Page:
Listing Courtesy of PATTERSON-SCHWARTZ REAL ESTATE
Everyone agrees that getting the right Lewes Realtor® for your team is vital when you’re buying or selling a home. Defining ‘right’ isn’t hard, either: for some of us, that will be a Realtor with the kind of dynamic sales personality that seems to make obstacles just disappear; for others, the ‘right’ Realtor® is the one we just ‘clicked’ with instantly—somebody who speaks the same language—is on the same wavelength—who we sense immediately will be someone with whom we can work seamlessly.
Sometimes even veteran homeowners who have bought and sold residences over the years have never had to develop a penetrating interview plan. Their trusted circle of friends may have included a real estate professional, or they may have had a good experience with the Realtor who introduced them to the community. But if that individual is no longer available, it’s going to be necessary to find a suitable replacement.
It all comes down to interviews—and why it’s important to get the most out of them. Personality is a perfectly valid basis for weighing candidates who will be performing the kind of vital service your Lewes Realtor will be called upon to do, but what if there is no single standout candidate in that department? If, after interviewing a host of equally sympathetic candidates, you can’t pare down the field with any degree of confidence—what then?
You won’t have to flip a coin (or consult a fortune teller!) if you’ve asked each candidate the same group of relevant questions. Some of them will differ depending on whether you are choosing a Realtor to help you buy or sell a property, but these are universally relevant:
· How long have you been working as a real estate professional? How long here in Lewes ?
· How do you keep your clients informed of progress?
· What if I need to get in touch with you?
· What kind of Lewes service providers can you connect your clients with?
· Will you represent me only, or will you represent both buyer and seller?
· What kind of team do you work with?
· What is the proposed fee arrangement?
If you make note of the answers to these and other similar questions, you should emerge with a feeling that you’ve gotten the most from the interview process. Along with the ‘track record’ materials every candidate Realtor will be sure to volunteer, at the end of the day, you’ll have with a solid basis for comparison. I hope you won’t hesitate to include me in your group of candidates! Call/Text me Russell Stucki at (302) 228-7871, email me at firstname.lastname@example.org, visit more listings at www.beachrealestate.com.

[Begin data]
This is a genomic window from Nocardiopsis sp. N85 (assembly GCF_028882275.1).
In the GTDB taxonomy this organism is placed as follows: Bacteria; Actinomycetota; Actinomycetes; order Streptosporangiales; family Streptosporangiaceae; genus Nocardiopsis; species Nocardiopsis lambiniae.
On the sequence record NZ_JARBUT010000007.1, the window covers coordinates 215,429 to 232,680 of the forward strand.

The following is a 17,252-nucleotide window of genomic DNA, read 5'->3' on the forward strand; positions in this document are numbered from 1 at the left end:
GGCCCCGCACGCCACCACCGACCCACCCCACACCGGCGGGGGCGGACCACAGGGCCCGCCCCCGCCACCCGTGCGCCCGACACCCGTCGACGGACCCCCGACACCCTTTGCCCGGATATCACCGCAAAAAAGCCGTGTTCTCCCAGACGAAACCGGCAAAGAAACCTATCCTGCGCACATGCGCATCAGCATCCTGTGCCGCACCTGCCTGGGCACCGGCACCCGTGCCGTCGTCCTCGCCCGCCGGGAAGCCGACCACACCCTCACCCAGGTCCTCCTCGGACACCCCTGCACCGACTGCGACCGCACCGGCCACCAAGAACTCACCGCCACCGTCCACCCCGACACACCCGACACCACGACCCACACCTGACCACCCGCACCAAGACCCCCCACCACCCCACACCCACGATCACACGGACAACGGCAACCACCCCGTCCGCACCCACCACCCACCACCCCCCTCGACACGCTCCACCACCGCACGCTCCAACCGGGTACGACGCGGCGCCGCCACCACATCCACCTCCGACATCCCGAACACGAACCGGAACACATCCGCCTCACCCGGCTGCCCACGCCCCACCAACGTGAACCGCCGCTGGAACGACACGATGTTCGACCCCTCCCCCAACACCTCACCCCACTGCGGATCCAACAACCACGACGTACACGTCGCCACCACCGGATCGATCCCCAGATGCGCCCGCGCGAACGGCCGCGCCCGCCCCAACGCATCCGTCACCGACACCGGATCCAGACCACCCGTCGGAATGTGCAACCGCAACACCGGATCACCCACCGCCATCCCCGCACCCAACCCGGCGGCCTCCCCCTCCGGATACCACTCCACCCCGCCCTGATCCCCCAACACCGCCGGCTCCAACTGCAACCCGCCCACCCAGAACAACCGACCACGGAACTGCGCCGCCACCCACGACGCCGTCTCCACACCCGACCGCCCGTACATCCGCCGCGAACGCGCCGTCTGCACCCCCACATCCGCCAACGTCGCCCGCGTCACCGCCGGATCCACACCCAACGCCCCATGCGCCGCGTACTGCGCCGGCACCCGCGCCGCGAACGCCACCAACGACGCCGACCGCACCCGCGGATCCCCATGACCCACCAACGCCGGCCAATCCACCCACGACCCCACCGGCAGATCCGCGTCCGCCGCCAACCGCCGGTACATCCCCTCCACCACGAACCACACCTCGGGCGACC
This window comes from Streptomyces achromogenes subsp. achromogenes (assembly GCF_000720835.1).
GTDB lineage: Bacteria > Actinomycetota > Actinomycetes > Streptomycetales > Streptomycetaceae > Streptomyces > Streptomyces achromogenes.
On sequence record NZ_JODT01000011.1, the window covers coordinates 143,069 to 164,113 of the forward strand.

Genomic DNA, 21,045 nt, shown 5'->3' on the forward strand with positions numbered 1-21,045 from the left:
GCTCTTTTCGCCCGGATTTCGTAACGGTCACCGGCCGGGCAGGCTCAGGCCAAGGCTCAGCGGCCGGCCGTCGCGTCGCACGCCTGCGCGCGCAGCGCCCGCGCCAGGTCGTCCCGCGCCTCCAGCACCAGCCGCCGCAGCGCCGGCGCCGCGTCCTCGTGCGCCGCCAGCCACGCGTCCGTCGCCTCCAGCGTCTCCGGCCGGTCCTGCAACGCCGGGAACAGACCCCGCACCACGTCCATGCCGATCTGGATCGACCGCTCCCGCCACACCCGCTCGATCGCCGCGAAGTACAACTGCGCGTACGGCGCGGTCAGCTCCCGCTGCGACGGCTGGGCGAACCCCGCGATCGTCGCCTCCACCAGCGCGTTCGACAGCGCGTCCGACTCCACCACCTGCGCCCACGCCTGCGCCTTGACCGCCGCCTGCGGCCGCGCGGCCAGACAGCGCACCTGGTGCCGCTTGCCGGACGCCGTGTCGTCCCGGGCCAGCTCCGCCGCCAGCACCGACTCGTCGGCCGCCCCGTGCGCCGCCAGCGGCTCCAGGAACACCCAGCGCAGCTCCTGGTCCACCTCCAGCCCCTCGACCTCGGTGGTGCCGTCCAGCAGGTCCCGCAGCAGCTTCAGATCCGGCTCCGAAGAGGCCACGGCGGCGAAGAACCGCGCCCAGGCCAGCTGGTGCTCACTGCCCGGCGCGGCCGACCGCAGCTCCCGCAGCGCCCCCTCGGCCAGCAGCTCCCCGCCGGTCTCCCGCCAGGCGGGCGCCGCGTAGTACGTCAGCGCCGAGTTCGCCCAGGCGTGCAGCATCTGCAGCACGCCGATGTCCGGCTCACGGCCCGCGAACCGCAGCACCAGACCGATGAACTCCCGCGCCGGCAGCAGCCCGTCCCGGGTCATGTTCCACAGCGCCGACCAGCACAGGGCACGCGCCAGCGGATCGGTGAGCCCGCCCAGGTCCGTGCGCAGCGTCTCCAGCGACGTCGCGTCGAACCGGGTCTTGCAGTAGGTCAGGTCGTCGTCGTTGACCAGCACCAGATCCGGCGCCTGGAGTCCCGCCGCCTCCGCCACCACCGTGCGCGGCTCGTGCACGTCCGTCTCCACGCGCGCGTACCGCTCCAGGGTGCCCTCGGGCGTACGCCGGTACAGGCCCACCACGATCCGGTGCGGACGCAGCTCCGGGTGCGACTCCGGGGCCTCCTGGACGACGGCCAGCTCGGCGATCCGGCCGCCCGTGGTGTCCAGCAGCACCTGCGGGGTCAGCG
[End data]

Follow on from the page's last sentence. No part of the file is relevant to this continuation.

Sussex County residents don’t have to be pet owners to get a sense of just how nutty Americans are about our animals. Just a few minutes of watching TV will do it. After you’ve been bombarded with the images of happy/sad/exuberant/listless cats and dogs who are saved/rewarded by the pet products in the commercials, you won’t doubt that $60.59 billion is being spent on pets this year. It becomes clear how Fido and Kitty can afford to foot the bill for so much of today’s prime time television.
Another fact—one that directly relates to Sussex County real estate—is that slightly more than 56% of all American households are said to include a pet. The ASPCA says that 37%-47% of households have a dog, and 30%-37% of households have a cat (as far as the cats are concerned, it’s the cats that have the households, not the other way around). Whether or not Fido and Kitty are part of your own family, this does give rise to how important the real estate concept of “pet-friendly” homes has become.
Does your finicky cat need a room of his or her own? Does your MegaDog require a large yard? Space is always a leading qualification when you go to assess minimum real estate requirements for your Sussex County family, but since 68% of families include pet needs in their calculations, that is one of the basics that qualify a property. That’s why it makes increasing sense to emphasize pet-friendliness. For instance, if the back yard has a low or not very restrictive fence, a proactive seller might research the cost of installing an invisible fence. Even if they don’t go ahead and actually put it in, having a bid in hand showing that the cost is reasonable could be enough to sooth pet-owning prospects’ concerns.
Although pet owners are unambiguous about considering the four-footers to be family members, that’s not a universally shared concept. If you don’t see (or hear) any signs of pets in a prospective neighborhood, buyers should make certain that a property they are thinking about buying doesn’t carry restrictions that could cause pet turmoil. Local ordinances and neighborhood associations can enforce restrictions on the number and kind of pets.
Along with the growing popularity of pets have come a number of pet perks that have real estate implications. Pet amenities like dog parks are becoming more and more common in newer communities (in some areas, a movement is afoot to feature dog- and even cat-friendly cafes and public buildings).
I hope you will give me a call if you are embarking on an Sussex County house-hunting exploration, or are preparing to list your own property this summer. Pet accommodation is only one dimension I’ll help you make sure is fully addressed! Call/Text me Russell Stucki at (302) 228-7871, email me at email@example.com, visit more listings at www.beachrealestate.com.